The Dark Side of Lighthouses

By Amorina Kingdon.

Lighthouse keeping is not for the faint-hearted. Keepers live in isolation, endure violent storms, and must be ready to respond to the occasional shipwreck. They have to be self-sufficient, handy, happy with their own company, and comfortable with heights. Still, today’s “wickies” have all the mod cons compared to their predecessors. Early lighthouse attendants often faced particular risks of much greater magnitude. Here are five of those historical hazards.

Fire and Lead

Until the invention of the light bulb, the “light” in a lighthouse usually came from a flame. If the fire escaped control, catastrophe could quickly ensue, which is what happened at Eddystone Rocks off England’s south coast in 1755. The lighthouse there at the time had a structure of pitch-coated wood and a lead roof. Henry Hall, the 94-year-old lighthouse keeper, discovered that a spark, probably from a candle in the lantern, had flown up and ignited the top of the tower. As Hall looked up to throw a bucket of water on the blaze, a stream of molten lead from the roof poured down his face and throat. Incredibly, Hall survived for 12 days. When he died, the autopsy revealed his stomach contained 200 grams of solid lead.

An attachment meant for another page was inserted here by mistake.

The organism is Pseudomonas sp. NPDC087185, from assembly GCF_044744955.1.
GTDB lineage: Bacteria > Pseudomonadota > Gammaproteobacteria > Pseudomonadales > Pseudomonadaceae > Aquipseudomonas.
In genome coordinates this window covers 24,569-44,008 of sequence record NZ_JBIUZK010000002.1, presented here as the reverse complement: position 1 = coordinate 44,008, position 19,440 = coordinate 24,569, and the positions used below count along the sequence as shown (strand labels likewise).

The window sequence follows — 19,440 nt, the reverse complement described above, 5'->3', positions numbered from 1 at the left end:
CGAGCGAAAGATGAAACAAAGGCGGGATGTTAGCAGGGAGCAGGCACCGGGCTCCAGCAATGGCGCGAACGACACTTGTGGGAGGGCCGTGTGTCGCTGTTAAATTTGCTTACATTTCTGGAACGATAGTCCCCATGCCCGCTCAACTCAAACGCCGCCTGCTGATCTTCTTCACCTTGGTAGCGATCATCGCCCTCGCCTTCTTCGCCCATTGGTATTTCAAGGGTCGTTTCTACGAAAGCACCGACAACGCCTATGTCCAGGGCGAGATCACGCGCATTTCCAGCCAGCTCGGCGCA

The Perils of Rescue

Ida Lewis, the daughter of a lighthouse keeper at Lime Rock in Newport, Rhode Island, became famous for her rescues in the late 19th century and was dubbed “the bravest woman in America.” She made most of the rescues by herself in a rowboat, which she had learned to row while ferrying her siblings to school on the mainland 200 meters away. Lewis made her first rescue as a teenager, when she rushed out to save four boys whose boat had capsized, hauling them over her rowboat’s stern.